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Related to Scopes: Scopes trial, Urban Legends

scope 1

1. The range of one's perceptions, thoughts, or actions: broaden one's scope by reading.
2. The opportunity or possibility to function or be active: gave her imagination broad scope. See Synonyms at room.
3. The extent of a given activity or subject that is involved, treated, or relevant: the scope of the debate. See Synonyms at range.
4. The length or sweep of a mooring cable.
5. Linguistics The range over a part of a sentence or discourse that a quantifier has an effect on.

[Italian scopo, aim, purpose, from Greek skopos, target, aim; see spek- in Indo-European roots.]

scope 2

n. Informal
A viewing instrument such as a periscope, microscope, or telescope.
tr.v. scoped, scop·ing, scopes
1. To examine or investigate, especially visually: scoped the landscape for signs of wildlife.
2. To examine using an optical instrument such as a telescope or an endoscope: scoped the stars around Orion; scoped the patient's esophagus.
Phrasal Verb:
scope out
1. To make a preliminary inspection or investigation of: "That summer ... she'd scoped out a big estate auction in Bennington and spotted a beautiful burnt-umber and deep-blue Chinese rug" (Janna Malamud Smith).
2. To seek by inspecting various possibilities: "Some of the islanders are expert fishing guides, eagerly showing up at the airport for the weekly flight from Honolulu to scope out clients" (Paul Theroux).

[From -scope (as in microscope periscope, etc.). Verb, probably from noun (perhaps influenced by scope).]


 (skōps), John Thomas 1900-1970.
American teacher who violated a state law by teaching the theory of evolution in a Tennessee high school. His trial (July 1925) was a highly publicized confrontation between defense attorney Clarence Darrow and prosecution counsel William Jennings Bryan. Scopes was found guilty and fined a nominal sum, but his conviction was later reversed on technical grounds.



John Thomas, 1901–70, U.S. high-school teacher convicted for teaching the Darwinian theory of evolution.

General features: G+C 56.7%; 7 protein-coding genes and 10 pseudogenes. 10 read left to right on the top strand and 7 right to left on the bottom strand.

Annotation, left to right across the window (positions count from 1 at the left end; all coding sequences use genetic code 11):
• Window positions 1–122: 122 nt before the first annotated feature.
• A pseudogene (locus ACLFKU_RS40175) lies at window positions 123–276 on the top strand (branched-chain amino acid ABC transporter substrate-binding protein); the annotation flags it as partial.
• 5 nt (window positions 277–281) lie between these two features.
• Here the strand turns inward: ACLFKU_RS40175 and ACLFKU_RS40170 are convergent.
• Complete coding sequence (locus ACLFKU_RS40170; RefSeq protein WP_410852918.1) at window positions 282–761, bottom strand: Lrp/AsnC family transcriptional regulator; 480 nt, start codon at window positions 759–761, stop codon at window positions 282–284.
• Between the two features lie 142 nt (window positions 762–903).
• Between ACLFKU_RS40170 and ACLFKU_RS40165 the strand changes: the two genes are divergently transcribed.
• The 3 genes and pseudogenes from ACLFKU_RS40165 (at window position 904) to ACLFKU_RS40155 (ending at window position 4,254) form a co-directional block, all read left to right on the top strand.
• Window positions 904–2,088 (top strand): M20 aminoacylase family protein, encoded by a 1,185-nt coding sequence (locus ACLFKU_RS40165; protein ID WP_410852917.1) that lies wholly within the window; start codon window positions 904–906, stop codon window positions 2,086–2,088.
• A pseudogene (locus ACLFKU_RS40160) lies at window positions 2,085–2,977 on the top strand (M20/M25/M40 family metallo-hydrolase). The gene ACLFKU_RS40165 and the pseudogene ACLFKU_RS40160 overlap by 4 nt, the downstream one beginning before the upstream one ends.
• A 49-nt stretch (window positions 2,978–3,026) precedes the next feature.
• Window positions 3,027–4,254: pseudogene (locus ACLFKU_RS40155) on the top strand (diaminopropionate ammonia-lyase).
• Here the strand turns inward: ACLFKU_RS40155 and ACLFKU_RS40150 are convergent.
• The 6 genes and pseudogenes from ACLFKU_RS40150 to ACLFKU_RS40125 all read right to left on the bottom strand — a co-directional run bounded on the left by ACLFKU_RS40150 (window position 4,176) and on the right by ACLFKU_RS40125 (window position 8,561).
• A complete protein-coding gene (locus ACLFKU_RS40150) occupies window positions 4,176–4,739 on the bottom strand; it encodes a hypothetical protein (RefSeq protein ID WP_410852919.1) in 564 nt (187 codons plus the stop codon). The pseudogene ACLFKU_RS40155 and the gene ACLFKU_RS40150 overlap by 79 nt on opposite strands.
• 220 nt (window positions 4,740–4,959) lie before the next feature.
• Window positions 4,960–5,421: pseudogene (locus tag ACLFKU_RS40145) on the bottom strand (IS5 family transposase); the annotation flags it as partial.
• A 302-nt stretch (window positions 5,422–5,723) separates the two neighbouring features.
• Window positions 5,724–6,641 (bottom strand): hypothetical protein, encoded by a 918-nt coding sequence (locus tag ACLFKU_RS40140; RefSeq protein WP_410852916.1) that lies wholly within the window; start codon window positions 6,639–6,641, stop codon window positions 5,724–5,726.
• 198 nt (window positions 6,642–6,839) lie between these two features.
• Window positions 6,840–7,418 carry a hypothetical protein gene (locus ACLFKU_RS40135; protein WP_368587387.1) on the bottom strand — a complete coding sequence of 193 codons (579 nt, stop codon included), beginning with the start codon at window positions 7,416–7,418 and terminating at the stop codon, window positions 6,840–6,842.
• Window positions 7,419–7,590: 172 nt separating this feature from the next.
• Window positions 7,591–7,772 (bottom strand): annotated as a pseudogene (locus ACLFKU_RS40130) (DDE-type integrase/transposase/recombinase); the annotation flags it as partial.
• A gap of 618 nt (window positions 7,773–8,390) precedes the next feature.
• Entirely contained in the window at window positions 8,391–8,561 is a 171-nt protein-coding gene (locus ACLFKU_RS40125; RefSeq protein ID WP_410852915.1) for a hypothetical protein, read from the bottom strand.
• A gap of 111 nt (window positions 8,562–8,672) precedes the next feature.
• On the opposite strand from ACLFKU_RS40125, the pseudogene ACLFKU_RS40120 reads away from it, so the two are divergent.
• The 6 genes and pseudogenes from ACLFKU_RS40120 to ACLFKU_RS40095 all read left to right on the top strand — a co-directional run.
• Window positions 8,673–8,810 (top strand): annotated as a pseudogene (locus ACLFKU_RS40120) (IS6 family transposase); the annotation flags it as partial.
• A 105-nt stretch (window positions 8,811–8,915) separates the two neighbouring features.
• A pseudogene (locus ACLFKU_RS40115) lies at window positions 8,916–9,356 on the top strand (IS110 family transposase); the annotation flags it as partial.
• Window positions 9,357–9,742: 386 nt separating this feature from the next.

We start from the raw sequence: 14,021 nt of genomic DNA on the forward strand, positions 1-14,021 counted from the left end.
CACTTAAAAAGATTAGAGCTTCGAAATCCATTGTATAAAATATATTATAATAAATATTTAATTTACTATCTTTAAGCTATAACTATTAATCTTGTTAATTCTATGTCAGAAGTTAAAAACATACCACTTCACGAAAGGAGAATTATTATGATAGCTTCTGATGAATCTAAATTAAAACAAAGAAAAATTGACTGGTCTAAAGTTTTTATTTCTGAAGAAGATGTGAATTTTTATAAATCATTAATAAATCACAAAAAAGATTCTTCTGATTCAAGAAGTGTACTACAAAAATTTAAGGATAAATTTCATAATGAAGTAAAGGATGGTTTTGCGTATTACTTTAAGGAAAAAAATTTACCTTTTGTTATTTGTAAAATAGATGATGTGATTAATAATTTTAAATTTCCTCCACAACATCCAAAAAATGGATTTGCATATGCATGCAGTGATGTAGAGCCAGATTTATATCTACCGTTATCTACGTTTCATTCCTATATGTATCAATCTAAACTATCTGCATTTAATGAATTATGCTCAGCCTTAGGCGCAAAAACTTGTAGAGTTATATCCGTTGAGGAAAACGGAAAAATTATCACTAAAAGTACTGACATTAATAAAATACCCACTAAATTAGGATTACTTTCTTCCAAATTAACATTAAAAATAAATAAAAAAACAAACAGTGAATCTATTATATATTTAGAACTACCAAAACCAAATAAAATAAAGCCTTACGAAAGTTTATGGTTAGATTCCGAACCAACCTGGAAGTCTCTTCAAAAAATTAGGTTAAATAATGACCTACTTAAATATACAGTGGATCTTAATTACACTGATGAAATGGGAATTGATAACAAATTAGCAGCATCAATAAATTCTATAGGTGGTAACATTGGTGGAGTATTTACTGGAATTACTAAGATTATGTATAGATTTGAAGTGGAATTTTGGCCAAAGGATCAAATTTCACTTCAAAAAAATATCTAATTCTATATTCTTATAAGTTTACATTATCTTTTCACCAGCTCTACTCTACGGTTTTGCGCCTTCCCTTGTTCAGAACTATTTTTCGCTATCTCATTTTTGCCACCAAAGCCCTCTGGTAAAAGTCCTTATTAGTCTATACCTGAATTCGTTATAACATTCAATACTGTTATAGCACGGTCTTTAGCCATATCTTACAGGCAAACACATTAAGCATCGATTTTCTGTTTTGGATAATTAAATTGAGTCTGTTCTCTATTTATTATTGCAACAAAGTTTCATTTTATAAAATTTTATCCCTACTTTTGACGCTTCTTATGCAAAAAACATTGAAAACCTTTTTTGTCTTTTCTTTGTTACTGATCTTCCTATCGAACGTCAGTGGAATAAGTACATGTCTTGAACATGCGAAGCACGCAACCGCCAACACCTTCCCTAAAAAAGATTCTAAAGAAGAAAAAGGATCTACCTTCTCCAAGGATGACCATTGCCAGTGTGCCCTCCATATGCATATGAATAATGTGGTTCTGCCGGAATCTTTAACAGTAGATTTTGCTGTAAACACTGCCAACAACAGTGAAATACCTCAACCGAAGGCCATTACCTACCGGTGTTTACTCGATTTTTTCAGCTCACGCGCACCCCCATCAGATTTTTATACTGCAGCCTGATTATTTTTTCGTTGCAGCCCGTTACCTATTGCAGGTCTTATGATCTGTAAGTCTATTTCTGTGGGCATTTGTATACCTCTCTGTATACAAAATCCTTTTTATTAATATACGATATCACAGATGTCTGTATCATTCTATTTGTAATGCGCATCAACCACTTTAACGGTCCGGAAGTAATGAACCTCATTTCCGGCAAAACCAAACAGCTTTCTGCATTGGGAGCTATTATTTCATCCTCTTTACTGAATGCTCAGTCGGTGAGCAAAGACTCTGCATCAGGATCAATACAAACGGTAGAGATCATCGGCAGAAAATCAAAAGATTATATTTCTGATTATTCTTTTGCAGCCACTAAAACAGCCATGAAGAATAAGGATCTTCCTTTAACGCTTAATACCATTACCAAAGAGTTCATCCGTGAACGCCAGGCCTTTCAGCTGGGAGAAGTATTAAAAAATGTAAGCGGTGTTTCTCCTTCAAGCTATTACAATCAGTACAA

ThesaurusAntonymsRelated WordsSynonymsLegend:
Noun1.Scopes - Tennessee highschool teacher who violated a state law by teaching evolution; in a highly publicized trial in 1925 he was prosecuted by William Jennings Bryan and defended by Clarence Darrow (1900-1970)
References in classic literature ?
She possessed an art that sufficed, even in a land that afforded comparatively little scope for its exercise, to supply food for her thriving infant and herself.
It afforded scope for the full exercise of all his powers, and he seemed to be perfectly at home in it.
You will, no doubt, at the same time, have collected from the general scope of them, that they proceed from a source not unfriendly to the new Constitution.
The two former are expressly prohibited by the declarations prefixed to some of the State constitutions, and all of them are prohibited by the spirit and scope of these fundamental charters.
He explained to me that the comparative safety of Moreau and himself was due to the limited mental scope of these monsters.
In spite of all that has happened since, I still remember that vigil very distinctly: the black and silent observatory, the shadowed lantern throwing a feeble glow upon the floor in the corner, the steady ticking of the clockwork of the tele- scope, the little slit in the roof--an oblong profundity with the stardust streaked across it.
If the irrational cannot be excluded, it should be outside the scope of the tragedy.
As usual, the utmost eagerness was evinced by the guests to learn everything within the scope of their comprehension respecting the Americans, for whom they professed the most fraternal regard.
We had started from Barcelona with our dinghy in tow; afterwards it was too risky to try to get her in, so we let her take her chance of the seas at the end of a comfortable scope of rope.
His genius had ever been in advance of his circumstances, prompting him to new and wide fields of enterprise beyond the scope of ordinary merchants.
The storm which was coming was already making itself manifest, not only in the wide scope of nature, but in the hearts and natures of human beings.
So that no man can be secret, except he give himself a little scope of dissimulation; which is, as it were, but the skirts or train of secrecy.